Article 57: Where an undertaking causes losses to others by engaging in monopolistic practices, it bears civil liability in accordance with law. Where a crime is constituted, criminal responsibility is pursued in accordance with law.

Article 58: Where administrative organs and organizations authorized by law or regulations to administer public affairs abuse their administrative authority to engage in conduct that eliminates or restricts competition, Anti-Monopoly Law Enforcement Agencies may order them to make corrections and recommend that the relevant upper-level organs handle in accordance with law and that the upper-level organs give sanctions to the directly responsible persons in charge and other directly responsible persons in accordance with law.

The administrative organs and organizations authorized by law or regulations to administer public affairs shall make the corrections within the time prescribed by the Anti-Monopoly Law Enforcement Agencies and shall report the relevant circumstances of the corrections to the Anti-Monopoly Law Enforcement Agencies in writing.

Article 59: Where, during a review or an investigation lawfully conducted by an Anti-Monopoly Law Enforcement Agency, one refuses to provide the relevant materials or information, or provides false materials or information, or conceals, destroys, or transfers evidence, or threatens personal safety, the Anti-Monopoly Law Enforcement Agency shall order it to make corrections, and, for administrative organs and organizations authorized by law or regulations to administer public affairs, may recommend that the relevant upper-level organs or supervisory organs give sanctions in accordance with law; for any other unit, shall impose a fine of up to 1 percent of its turnover from the previous year, or where the unit has no turnover or the turnover is hard to calculate, a fine of up to RMB 5,000,000; and for individuals, may impose a fine of at least RMB 200,000 but up to RMB 1,000,000; where a crime is constituted, criminal responsibility is pursued in accordance with law.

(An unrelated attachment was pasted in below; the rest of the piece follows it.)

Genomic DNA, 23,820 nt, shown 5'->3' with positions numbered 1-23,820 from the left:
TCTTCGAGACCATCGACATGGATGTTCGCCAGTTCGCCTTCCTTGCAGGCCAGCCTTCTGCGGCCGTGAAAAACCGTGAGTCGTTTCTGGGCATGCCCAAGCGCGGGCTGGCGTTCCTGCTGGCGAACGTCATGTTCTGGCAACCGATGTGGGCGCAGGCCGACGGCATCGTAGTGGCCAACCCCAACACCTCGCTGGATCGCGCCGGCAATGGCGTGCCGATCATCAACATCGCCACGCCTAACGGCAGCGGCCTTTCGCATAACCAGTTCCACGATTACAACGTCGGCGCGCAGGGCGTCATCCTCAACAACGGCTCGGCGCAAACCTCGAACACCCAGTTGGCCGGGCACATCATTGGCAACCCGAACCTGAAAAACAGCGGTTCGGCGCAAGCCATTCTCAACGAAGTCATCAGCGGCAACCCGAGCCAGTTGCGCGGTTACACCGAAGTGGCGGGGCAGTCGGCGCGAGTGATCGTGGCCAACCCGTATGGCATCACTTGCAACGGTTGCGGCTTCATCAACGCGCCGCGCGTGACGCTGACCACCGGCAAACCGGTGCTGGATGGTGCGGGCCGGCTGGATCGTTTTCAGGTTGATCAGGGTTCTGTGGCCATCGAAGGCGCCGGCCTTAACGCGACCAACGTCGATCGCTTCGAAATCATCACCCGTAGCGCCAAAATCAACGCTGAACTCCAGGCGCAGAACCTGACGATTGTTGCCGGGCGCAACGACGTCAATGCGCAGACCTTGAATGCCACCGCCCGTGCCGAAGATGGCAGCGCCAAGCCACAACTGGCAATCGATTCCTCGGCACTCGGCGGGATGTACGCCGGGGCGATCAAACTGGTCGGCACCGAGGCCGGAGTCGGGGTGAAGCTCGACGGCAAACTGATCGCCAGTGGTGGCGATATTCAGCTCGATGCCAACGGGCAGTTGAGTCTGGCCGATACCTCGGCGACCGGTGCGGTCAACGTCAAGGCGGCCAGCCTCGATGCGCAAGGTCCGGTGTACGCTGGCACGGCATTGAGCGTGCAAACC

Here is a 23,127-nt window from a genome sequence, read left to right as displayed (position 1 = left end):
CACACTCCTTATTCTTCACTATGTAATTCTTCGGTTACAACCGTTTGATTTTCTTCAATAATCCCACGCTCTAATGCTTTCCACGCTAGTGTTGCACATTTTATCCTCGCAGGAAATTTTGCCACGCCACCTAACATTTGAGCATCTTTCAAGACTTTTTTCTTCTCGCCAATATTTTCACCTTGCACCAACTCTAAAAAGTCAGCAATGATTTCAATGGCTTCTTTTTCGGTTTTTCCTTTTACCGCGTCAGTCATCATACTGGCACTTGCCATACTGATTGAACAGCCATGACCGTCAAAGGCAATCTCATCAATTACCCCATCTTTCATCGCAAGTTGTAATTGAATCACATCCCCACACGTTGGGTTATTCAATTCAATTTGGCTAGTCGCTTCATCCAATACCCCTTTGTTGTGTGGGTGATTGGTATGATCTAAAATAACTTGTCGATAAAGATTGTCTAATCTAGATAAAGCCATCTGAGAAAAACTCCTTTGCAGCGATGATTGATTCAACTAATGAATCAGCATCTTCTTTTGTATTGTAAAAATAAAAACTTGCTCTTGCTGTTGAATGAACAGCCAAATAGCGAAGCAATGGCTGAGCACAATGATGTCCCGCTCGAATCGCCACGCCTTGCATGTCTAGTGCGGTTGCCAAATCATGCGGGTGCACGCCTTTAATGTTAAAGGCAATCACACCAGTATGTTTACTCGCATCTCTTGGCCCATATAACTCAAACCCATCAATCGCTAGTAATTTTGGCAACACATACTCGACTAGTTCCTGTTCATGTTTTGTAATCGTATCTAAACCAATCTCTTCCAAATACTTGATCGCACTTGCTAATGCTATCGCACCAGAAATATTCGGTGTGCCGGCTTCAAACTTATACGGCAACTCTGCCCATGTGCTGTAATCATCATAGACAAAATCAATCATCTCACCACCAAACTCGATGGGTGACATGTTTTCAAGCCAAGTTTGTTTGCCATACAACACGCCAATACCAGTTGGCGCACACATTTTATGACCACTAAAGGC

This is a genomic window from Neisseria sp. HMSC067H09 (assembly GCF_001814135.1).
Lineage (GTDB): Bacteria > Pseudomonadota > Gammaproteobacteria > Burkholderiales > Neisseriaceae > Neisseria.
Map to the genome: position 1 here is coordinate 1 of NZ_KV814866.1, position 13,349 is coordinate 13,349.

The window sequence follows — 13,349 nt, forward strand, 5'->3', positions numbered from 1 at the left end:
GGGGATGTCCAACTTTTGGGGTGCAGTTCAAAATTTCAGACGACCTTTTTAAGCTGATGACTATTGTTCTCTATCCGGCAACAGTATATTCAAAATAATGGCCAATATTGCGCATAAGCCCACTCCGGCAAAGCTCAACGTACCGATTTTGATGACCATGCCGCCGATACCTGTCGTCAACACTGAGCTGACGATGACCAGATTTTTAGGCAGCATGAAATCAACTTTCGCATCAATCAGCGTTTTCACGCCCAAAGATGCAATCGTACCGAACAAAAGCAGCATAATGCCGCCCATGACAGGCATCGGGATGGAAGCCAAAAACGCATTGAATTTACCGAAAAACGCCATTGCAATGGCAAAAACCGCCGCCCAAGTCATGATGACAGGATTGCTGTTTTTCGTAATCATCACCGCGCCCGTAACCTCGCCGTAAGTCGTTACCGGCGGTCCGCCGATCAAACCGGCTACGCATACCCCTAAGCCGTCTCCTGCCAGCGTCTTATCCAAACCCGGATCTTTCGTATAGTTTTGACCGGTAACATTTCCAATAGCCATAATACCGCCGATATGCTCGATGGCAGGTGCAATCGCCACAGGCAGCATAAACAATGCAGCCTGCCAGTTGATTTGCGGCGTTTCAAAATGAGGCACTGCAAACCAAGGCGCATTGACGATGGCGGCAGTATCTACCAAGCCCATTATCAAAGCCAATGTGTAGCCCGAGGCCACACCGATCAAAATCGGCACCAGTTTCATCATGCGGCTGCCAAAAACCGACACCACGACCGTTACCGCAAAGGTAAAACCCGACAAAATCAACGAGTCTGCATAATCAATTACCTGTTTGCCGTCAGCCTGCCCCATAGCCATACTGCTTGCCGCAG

Article 60: Where an undertaking is dissatisfied with a decision made by an Anti-Monopoly Law Enforcement Agency in accordance with Article 31 or 32 of this Law, it may first petition for administrative reconsideration in accordance with law; where it is dissatisfied with the administrative reconsideration decision, it may initiate an administrative litigation in accordance with law.

Where an undertaking is dissatisfied with a decision made by an Anti-Monopoly Law Enforcement Agency other than a decision specified in the previous paragraph, it may petition for administrative reconsideration or initiate an administrative litigation in accordance with law.

Article 61: Where the employees of Anti-Monopoly Law Enforcement Agencies abuse their authority, derelict their duties, show favoritism for personal gain, or divulge the trade secrets they learn in the course of law enforcement, and where a crime is constituted, criminal responsibility is pursued in accordance with law; where a crime is not constituted, sanctions are given in accordance with law.

Chapter VIII: Supplemental Provisions

Article 62: This Law does not apply to undertakings’ exercise of intellectual property rights in accordance with the provisions of laws and administrative regulations concerning intellectual property rights; however, this Law applies to undertakings’ abuse of intellectual property rights to eliminate or restrict competition.

Article 63: This Law does not apply to the joint or concerted actions taken by agricultural producers and rural economic organizations in business activities such as the production, processing, sale, transportation, or storage of agricultural products.

Article 64: This Law shall take effect on xx-xx-xxxx.